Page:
Current Analogues of Future Climate Indicate the Likely Response of a Sensitive Montane Tropical Avifauna to a Warming World
Climate change represents the most significant threat to tropical flora and fauna in the mountains of Australia. Alexander Anderson, our lecturer, mention there is an urgent need to project gradients and thermal tolerances that make tropical ecosystems vulnerable. For instance, species distribution modeling can be used to predict possible impacts of climate change on biodiversity. He discussed that over past years climate change has been associated with many modifications in distributions and abundances species. The study he presented us was performed by analyzing the density of rainforest through gradients of the north east part of Australia regarding temperature. This was accomplished in order to assess the absence of historical data, shift detections and possible growth or decay of bird species. Results showed a habitat shift of species ranged from endemic, insectivorous and furgivores. It was really interesting to see how some future projection of populations decline while others increase because of temperature changes. After the discussion, results offer an opportunity to test responses of bird species regarding the climate change.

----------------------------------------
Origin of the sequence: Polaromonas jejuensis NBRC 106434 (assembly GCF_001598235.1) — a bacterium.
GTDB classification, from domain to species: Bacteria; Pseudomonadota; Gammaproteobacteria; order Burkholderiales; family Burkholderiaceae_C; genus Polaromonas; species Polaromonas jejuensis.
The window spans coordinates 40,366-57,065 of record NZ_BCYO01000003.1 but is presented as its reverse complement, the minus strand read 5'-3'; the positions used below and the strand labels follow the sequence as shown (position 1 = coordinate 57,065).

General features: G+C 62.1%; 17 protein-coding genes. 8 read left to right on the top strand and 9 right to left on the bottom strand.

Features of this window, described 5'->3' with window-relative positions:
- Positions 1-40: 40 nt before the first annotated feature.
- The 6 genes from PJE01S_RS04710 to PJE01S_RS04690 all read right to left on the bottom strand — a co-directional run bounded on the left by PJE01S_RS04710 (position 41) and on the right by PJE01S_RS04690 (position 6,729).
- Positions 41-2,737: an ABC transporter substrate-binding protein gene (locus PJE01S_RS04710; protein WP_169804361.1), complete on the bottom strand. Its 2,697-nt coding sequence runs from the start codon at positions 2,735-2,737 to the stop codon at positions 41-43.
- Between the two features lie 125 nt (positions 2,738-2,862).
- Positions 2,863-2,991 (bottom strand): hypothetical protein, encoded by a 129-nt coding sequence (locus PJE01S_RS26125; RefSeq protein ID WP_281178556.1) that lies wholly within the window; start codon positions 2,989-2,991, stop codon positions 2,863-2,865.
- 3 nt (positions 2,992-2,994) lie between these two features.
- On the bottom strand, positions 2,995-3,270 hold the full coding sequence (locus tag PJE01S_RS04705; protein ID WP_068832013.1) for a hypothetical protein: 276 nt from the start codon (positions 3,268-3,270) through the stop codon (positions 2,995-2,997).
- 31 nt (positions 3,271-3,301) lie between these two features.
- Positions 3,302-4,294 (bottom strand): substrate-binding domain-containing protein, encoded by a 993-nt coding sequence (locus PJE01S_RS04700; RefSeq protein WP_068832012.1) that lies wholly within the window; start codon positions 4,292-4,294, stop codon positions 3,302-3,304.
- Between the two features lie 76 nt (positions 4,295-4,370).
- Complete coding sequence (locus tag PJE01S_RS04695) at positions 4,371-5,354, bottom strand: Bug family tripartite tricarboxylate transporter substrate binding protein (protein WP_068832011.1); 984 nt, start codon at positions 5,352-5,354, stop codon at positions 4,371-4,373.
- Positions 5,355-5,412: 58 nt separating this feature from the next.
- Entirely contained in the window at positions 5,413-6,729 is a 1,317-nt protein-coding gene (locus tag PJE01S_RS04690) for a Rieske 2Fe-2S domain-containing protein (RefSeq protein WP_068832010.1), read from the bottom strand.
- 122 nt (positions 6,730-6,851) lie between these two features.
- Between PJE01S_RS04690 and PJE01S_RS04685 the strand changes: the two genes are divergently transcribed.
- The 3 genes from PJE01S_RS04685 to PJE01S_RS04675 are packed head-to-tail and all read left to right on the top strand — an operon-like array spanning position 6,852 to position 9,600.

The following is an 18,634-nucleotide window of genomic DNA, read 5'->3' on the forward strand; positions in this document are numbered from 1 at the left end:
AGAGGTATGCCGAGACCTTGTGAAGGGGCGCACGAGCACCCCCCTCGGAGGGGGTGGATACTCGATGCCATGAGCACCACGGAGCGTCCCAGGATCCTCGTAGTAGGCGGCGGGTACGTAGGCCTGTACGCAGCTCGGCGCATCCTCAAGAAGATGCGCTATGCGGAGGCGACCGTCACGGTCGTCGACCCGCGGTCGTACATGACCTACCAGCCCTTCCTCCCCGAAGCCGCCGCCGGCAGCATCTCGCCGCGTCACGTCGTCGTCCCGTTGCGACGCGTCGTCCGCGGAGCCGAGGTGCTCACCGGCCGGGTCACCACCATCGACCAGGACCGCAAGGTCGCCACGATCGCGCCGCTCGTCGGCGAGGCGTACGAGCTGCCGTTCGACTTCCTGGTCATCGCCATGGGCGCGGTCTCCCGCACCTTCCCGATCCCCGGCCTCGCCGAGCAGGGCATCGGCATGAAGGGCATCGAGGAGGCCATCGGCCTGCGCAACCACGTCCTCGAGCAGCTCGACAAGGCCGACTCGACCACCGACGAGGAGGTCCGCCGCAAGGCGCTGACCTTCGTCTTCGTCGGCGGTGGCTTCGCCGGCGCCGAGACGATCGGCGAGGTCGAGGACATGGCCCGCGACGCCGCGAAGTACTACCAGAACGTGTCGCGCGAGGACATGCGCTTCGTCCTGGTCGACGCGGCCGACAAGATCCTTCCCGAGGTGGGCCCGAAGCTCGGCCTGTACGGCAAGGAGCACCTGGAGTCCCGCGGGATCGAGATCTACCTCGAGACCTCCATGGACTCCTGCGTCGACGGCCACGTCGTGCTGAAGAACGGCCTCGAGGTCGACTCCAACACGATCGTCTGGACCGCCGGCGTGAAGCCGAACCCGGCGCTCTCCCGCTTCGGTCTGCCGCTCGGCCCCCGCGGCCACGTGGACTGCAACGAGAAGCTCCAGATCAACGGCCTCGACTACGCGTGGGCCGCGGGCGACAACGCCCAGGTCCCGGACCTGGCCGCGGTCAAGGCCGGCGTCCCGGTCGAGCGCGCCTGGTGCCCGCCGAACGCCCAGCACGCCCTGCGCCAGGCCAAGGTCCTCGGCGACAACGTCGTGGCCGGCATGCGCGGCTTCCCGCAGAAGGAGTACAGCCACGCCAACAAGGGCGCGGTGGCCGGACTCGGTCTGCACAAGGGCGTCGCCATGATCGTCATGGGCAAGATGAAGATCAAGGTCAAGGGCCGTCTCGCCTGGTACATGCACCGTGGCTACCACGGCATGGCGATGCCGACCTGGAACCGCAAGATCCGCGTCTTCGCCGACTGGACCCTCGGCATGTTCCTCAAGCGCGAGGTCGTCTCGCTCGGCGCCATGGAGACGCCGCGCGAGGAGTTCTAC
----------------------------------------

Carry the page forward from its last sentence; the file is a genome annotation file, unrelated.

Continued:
Laura Garza and Daniela Martínez